History of Art Seminar 23 February, 2022
From Malene Nafisi
Prof. Ben Highmore (University of Sussex, Brighton UK)
Experiments in Free Play: From the outdoor gymnasium to the junk playground
Abstract: Most playgrounds today are discrete areas dedicated to the physical play of small children. An uncharitable description of them might compare them to ‘hamster wheels’ designed to siphon off excess energies by using brightly coloured devices (usually plastic) laid out on a spongy ‘prison yard’ designed to keep children from hurting themselves. Playgrounds today are risk-averse places that require the least amount of upkeep (the devices are durable and fixed). The history of playgrounds, however, particularly in the decades that followed 1945, tell a much more diverse and experimental story. In this history we can learn about playgrounds that were aimed at all children and young people aged between 4 and 16; playgrounds where children learnt (with only the minimum of supervision and instruction) how to build shelters, how to grow food and how to cook it; playgrounds aimed at instilling a love of nature. These were playgrounds that saw their task as preparing children for the future by giving them the space and means to develop a democratic ethos and to inoculate them from the lure of fascism. These were spaces ambitiously aimed at fostering self-reliance alongside the ability to participate in collective communities. These playgrounds often snatched ‘waste ground’ for a few years during transition periods between destruction and rebuilding. Today, as we face an uncertain future threatened by climate catastrophe, where urban space and the right to the city seems to preclude the young, we might want to ask: how can we prepare our young people for the future? How could the history of playgrounds offer resources of hope for an increasingly precarious future?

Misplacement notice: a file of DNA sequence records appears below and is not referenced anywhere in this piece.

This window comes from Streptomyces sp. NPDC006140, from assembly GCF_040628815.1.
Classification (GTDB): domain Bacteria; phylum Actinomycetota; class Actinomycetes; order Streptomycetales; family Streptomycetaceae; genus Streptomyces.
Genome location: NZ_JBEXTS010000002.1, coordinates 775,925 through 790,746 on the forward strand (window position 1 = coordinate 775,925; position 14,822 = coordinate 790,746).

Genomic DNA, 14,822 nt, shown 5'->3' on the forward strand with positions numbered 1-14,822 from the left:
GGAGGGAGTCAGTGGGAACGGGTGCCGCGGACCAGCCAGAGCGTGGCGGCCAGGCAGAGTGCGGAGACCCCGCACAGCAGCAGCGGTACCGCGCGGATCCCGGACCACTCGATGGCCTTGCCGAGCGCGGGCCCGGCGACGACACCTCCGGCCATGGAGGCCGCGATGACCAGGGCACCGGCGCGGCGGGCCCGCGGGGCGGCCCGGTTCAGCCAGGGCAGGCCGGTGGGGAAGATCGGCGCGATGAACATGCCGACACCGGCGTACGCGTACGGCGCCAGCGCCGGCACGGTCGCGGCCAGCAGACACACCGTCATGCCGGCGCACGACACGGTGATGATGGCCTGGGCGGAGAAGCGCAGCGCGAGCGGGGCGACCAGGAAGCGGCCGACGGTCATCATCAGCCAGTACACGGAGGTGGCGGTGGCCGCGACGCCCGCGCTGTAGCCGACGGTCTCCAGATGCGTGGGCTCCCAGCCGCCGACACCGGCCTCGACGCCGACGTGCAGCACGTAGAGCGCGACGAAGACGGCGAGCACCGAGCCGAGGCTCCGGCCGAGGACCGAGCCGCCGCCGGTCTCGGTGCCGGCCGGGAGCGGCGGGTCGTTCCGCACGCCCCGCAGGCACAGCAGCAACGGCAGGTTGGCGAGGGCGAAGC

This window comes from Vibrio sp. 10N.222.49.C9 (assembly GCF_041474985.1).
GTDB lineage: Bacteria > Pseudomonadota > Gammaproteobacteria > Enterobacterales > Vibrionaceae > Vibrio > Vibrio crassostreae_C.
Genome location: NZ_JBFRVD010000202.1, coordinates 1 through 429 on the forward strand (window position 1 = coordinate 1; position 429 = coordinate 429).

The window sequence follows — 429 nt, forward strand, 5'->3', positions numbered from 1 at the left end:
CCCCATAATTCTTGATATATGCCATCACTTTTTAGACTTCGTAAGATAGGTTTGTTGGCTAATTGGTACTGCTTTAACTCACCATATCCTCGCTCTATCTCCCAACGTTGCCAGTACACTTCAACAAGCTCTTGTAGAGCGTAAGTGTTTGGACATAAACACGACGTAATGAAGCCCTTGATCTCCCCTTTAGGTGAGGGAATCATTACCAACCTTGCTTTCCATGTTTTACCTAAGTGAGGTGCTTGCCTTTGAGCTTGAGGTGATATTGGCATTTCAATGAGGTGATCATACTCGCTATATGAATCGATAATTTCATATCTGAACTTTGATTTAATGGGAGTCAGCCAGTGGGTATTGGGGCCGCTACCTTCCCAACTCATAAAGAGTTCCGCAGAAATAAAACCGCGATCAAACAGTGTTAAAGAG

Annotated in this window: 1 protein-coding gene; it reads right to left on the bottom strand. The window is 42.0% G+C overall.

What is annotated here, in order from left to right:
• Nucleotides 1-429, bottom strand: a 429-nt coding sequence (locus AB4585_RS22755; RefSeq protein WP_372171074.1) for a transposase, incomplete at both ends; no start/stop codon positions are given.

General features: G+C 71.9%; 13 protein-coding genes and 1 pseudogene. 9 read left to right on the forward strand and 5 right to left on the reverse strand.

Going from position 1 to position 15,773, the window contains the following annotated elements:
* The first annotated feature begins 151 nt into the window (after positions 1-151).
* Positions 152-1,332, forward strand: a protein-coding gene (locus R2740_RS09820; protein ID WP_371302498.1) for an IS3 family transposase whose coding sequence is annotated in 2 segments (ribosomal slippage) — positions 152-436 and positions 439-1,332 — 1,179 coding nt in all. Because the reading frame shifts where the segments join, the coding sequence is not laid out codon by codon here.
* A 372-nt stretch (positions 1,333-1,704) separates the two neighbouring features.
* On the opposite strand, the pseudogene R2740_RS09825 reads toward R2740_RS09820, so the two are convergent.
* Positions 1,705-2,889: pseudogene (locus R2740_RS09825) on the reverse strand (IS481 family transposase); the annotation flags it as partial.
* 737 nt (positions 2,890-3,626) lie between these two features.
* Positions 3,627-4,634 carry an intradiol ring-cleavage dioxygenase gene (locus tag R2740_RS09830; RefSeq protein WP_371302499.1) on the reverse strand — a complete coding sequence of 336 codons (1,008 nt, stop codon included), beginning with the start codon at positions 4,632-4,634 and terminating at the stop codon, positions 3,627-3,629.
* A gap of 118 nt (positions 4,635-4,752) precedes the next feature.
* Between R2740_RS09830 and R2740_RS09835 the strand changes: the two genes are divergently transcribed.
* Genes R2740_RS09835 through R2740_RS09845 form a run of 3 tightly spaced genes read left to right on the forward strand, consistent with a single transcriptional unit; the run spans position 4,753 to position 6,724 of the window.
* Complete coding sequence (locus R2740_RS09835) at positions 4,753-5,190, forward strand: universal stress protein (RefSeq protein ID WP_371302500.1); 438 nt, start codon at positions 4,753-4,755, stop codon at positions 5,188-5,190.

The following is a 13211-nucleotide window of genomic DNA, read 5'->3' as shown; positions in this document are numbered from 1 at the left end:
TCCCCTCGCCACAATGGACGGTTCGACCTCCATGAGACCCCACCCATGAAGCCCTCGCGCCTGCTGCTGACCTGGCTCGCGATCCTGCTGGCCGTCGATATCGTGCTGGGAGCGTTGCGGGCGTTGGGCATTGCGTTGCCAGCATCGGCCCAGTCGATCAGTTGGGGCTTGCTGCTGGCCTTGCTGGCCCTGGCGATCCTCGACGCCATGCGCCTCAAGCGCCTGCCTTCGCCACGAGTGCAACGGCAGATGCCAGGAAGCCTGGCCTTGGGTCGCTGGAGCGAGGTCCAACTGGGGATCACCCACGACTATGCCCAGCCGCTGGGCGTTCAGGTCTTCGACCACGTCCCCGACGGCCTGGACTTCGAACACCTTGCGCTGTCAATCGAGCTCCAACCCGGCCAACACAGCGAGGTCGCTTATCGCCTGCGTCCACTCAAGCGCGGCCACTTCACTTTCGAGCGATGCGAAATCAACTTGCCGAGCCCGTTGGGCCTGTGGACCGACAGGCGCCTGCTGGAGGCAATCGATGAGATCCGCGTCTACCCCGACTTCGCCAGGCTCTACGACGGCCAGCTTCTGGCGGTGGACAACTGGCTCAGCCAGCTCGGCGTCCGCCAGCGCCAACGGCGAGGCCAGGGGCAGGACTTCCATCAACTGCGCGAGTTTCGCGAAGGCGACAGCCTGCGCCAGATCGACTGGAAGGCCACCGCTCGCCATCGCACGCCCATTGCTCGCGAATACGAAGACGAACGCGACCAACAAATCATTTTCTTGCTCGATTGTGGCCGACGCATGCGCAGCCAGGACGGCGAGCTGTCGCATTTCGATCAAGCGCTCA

Bio: Ben Highmore teaches Cultural Studies at the University of Sussex. He has recently published work on Brutalism (The Art of Brutalism: Rescuing Hope from Catastrophe in 1950s Britain, Yale University Press) and feelings (Cultural Feelings: Mood, Mediation, and Cultural Politics, Routledge). He is currently finishing a book on postwar English taste in relation to the new middle classes and beginning another on the history of playgrounds.